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Performance Management 2 MANA 3320. Dr. Jeanne Michalski michalski@uta.edu. Performance Management. Methods used for performance evaluation. Conducting an effective performance appraisal interview. Appraisal Forms. “Least important elements of the appraisal process”

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performance management 2 mana 3320

Performance Management 2MANA 3320

Dr. Jeanne Michalski

michalski@uta.edu

performance management
Performance Management
  • Methods used for performance evaluation.
  • Conducting an effective performance appraisal interview.
appraisal forms
Appraisal Forms
  • “Least important elements of the appraisal process”
  • Appraisal forms most often contain multiple styles
  • Approaches to Appraisal Forms
    • Trait
    • Behavior
    • Results / Outcomes
    • Global / Essay
trait based appraisals
Trait-Based Appraisals
  • Characteristics that are enduring and general
    • e.g. “Leadership” “Communication” “Decisiveness”
  • Competency models vs. Trait-based appraisal
    • Are the characteristics really related to performance?
  • Potential Problems
    • Focus on person rather than performance
    • May be ambiguous or arbitrary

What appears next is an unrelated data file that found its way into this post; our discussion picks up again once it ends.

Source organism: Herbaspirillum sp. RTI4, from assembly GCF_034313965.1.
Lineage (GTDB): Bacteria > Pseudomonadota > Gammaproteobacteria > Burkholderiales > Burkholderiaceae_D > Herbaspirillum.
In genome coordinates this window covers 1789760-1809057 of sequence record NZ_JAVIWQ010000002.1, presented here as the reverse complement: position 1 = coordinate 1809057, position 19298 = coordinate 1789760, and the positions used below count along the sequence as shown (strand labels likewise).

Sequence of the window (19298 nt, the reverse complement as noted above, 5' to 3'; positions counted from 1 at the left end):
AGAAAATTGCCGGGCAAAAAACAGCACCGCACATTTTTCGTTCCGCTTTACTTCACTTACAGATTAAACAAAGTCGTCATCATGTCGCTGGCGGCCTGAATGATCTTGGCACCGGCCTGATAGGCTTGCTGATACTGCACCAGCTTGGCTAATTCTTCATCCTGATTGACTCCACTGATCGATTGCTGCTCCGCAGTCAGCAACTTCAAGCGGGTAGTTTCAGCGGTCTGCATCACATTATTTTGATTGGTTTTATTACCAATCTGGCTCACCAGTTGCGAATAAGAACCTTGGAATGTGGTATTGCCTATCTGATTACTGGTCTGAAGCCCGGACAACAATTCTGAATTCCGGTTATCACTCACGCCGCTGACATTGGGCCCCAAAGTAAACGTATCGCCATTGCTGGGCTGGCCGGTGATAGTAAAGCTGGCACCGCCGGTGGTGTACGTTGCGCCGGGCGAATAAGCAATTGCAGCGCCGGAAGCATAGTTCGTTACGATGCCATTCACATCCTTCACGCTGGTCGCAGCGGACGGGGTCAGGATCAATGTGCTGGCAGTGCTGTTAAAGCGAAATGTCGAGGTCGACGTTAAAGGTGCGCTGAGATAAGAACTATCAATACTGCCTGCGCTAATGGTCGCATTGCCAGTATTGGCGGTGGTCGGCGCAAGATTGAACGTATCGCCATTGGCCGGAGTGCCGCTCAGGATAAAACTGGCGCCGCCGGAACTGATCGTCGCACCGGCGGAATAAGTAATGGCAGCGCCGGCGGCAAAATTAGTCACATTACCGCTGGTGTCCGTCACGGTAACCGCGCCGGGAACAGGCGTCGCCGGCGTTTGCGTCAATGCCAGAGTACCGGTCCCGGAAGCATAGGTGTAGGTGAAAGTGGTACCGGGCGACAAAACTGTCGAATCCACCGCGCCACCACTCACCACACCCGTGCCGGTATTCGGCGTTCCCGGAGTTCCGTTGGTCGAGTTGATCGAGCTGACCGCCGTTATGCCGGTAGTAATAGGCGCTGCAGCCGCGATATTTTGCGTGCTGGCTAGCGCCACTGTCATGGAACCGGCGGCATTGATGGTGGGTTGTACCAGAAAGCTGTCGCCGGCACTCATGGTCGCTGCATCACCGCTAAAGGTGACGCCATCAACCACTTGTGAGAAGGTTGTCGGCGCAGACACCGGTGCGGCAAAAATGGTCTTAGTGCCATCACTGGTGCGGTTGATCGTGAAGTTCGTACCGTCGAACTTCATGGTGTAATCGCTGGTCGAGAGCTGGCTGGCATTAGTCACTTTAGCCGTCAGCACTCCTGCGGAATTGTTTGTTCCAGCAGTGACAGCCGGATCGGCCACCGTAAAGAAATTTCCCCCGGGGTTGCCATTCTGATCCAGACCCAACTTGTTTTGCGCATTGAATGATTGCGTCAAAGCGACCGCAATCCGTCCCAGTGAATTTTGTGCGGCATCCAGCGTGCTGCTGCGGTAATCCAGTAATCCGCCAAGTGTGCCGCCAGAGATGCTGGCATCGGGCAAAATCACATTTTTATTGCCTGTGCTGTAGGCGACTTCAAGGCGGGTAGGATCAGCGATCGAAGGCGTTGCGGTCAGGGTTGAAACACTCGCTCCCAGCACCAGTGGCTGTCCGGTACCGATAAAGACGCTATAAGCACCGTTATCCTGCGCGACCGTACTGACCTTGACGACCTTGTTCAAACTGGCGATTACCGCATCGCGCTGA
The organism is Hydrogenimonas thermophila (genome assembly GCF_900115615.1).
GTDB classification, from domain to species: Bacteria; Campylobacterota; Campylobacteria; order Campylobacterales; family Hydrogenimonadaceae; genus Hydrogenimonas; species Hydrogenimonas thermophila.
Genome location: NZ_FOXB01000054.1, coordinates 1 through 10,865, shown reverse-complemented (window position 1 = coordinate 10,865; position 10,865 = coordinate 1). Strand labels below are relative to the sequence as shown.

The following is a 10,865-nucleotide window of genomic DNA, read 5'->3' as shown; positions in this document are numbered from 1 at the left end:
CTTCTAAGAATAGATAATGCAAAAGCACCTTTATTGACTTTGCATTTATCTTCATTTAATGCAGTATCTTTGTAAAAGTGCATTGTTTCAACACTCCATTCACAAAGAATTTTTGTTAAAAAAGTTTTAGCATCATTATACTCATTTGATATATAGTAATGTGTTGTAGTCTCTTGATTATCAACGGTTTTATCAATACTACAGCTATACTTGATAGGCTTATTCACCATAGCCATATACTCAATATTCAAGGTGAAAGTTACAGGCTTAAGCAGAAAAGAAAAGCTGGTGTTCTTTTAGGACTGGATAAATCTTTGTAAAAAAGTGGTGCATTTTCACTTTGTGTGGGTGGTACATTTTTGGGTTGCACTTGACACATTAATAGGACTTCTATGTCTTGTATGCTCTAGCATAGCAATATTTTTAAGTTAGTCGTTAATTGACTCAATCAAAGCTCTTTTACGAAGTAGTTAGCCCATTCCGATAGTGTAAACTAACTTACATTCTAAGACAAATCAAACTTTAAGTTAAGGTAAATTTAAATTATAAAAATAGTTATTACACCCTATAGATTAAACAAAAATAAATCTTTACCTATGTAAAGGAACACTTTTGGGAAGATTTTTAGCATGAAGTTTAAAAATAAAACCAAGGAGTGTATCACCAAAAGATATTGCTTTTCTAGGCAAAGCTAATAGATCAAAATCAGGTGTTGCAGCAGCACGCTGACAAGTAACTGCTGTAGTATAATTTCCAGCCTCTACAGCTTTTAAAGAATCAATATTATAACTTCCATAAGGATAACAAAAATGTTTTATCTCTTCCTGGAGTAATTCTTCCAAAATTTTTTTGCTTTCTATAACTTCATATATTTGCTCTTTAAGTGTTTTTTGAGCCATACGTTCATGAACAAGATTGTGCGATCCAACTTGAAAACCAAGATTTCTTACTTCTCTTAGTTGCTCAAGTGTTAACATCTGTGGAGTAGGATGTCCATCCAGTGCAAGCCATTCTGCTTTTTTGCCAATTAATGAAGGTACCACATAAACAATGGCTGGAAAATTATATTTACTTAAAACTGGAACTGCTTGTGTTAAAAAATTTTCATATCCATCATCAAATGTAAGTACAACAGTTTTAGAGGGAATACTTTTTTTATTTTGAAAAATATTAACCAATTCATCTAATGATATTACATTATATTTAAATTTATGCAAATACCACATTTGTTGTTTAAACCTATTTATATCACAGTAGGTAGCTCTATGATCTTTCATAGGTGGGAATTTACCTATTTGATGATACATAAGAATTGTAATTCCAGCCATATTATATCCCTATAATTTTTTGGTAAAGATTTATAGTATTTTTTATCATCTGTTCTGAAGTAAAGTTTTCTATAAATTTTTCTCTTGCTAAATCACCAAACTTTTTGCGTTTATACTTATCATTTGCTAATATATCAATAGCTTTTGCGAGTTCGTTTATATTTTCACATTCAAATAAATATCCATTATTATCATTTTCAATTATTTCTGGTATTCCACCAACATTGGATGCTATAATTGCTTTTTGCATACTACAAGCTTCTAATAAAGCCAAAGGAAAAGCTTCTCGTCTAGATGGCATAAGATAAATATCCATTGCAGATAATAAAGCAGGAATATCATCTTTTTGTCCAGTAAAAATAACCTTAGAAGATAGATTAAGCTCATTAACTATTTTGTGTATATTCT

• Poor feedback and goal setting
    • Poor reliability and validity
behavior based appraisal
Behavior-Based Appraisal
  • Focus on specific behaviors with examples
    • Behavioral Frequency / Observation Scale (BOS)
    • Behaviorally Anchored Rating Scales (BARS)
  • Positives
    • More valid and reliable
    • Acceptable to employees
    • Better for development and improvement
behavior based appraisal1
Behavior-Based Appraisal

Potential Problems

  • Difficult and expensive to develop
  • Needs to match jobs closely to be effective
  • Behaviors may be hard to develop and interpret
  • Emphasizes behaviors (at the expense of others?)
  • Focuses on behavior rather than results
  • May be no more reliable and valid than simple scale

Process of developing the rating system is more important than the system itself.

behavioral methods
Behavioral Methods
  • Behaviorally Anchored Rating Scale (BARS)
    • Consists of a series of vertical scales, one for each dimension of job performance; typically developed by a committee that includes both subordinates and managers.
  • Behavior Observation Scale (BOS)
    • A performance appraisal that measures the frequency of observed behavior (critical incidents).
bars for municipal fire companies
BARS For Municipal Fire Companies

FIREFIGHTING STRATEGY: Knowledge of Fire Characteristics.

results methods
Results Methods
  • Productivity Measures
    • Appraisals based on quantitative measures (e.g., sales volume) that directly link what employees accomplish to results beneficial to the organization.
      • Criterion contamination
      • Focus on short-term results
  • Management by Objectives (MBO)
    • A philosophy of management that rates performance on the basis of employee achievement of goals set by mutual agreement of employee and manager.
results based appraisal
Results-Based Appraisal

Uses future results as performance targets

Challenge is setting goals and measures

  • Can the goals be quantified?